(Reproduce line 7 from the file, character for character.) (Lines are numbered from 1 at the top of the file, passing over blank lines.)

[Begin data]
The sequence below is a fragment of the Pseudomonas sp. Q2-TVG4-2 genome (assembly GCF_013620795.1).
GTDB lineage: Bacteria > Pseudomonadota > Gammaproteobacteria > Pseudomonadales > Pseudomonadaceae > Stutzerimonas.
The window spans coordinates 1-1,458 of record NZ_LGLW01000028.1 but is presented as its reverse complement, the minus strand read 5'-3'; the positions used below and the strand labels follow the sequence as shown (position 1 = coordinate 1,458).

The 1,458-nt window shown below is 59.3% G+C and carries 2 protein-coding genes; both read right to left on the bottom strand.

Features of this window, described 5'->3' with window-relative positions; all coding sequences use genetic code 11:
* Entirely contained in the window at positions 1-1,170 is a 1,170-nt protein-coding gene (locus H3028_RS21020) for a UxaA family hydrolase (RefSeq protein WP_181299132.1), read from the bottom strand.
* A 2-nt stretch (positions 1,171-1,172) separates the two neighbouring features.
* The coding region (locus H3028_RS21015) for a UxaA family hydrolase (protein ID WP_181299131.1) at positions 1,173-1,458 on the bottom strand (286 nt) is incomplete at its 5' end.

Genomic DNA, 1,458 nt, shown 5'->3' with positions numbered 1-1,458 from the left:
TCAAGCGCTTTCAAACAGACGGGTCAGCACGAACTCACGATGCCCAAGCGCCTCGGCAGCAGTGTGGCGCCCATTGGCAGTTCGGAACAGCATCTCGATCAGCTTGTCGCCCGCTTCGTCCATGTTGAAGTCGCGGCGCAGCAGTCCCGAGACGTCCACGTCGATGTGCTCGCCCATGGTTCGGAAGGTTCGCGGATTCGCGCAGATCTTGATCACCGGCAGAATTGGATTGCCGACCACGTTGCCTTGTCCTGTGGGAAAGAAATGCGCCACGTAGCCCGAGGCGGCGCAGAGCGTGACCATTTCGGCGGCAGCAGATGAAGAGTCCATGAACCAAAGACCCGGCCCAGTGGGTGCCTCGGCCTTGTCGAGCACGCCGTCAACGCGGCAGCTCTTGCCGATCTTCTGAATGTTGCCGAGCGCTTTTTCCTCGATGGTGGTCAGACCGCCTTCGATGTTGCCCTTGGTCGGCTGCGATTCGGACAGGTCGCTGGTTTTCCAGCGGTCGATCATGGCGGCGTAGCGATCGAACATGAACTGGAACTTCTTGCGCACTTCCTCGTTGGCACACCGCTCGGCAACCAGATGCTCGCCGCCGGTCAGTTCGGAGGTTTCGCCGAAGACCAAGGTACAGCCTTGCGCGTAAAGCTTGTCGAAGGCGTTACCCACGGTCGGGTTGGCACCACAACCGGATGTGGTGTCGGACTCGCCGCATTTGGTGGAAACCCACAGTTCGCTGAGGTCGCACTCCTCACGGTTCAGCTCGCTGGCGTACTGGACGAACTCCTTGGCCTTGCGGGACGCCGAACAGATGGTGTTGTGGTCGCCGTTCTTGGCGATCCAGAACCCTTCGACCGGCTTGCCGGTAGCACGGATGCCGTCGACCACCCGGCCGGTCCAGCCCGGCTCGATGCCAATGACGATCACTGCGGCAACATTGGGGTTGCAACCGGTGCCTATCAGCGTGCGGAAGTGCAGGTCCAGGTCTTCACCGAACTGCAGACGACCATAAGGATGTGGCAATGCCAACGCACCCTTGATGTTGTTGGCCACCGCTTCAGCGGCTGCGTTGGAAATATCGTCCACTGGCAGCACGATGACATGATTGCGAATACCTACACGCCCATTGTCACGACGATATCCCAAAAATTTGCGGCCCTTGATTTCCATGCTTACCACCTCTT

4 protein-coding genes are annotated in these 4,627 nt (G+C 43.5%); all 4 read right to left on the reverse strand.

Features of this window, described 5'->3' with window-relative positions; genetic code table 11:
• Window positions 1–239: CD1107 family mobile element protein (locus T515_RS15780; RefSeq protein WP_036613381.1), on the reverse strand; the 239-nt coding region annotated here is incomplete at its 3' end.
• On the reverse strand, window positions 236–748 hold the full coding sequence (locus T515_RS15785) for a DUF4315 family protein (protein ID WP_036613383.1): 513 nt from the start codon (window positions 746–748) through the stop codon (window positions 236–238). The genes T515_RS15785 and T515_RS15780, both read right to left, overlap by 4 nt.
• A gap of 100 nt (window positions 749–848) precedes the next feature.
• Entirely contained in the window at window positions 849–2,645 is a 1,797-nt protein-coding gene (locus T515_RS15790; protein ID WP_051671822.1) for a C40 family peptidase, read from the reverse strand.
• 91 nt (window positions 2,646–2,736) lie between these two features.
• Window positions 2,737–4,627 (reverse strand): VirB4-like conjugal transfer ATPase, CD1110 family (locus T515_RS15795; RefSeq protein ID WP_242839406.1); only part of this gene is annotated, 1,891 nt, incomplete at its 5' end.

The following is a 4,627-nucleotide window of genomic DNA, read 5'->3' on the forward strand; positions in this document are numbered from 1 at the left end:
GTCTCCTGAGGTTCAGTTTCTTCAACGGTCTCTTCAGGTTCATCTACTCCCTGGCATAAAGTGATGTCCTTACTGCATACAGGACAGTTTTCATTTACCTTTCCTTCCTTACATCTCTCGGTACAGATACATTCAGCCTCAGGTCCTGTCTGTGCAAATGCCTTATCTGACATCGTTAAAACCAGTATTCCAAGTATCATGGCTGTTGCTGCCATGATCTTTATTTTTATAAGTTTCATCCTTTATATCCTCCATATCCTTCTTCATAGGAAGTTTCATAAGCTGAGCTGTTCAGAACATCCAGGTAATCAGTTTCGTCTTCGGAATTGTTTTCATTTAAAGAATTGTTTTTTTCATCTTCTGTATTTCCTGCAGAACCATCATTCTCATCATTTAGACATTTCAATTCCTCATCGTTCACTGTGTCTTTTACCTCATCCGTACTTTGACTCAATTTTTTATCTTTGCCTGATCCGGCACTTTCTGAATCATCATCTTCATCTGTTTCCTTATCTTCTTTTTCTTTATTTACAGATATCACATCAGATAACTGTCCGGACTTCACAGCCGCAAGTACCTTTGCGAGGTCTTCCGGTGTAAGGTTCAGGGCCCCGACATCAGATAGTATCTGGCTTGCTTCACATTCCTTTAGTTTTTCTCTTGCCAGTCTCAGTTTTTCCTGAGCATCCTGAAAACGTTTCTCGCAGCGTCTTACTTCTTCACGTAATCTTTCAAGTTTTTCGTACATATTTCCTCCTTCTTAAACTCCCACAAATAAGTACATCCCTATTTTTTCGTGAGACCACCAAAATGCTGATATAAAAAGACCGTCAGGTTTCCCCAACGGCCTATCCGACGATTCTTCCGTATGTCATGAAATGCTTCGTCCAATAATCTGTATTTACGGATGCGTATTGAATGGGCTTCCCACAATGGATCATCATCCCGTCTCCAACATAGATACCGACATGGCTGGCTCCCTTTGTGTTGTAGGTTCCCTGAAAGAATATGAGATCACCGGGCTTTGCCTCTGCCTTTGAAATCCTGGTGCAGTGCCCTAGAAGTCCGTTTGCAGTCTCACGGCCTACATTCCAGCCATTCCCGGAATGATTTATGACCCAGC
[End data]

* A 2-nt stretch (positions 1,171-1,172) separates the two neighbouring features.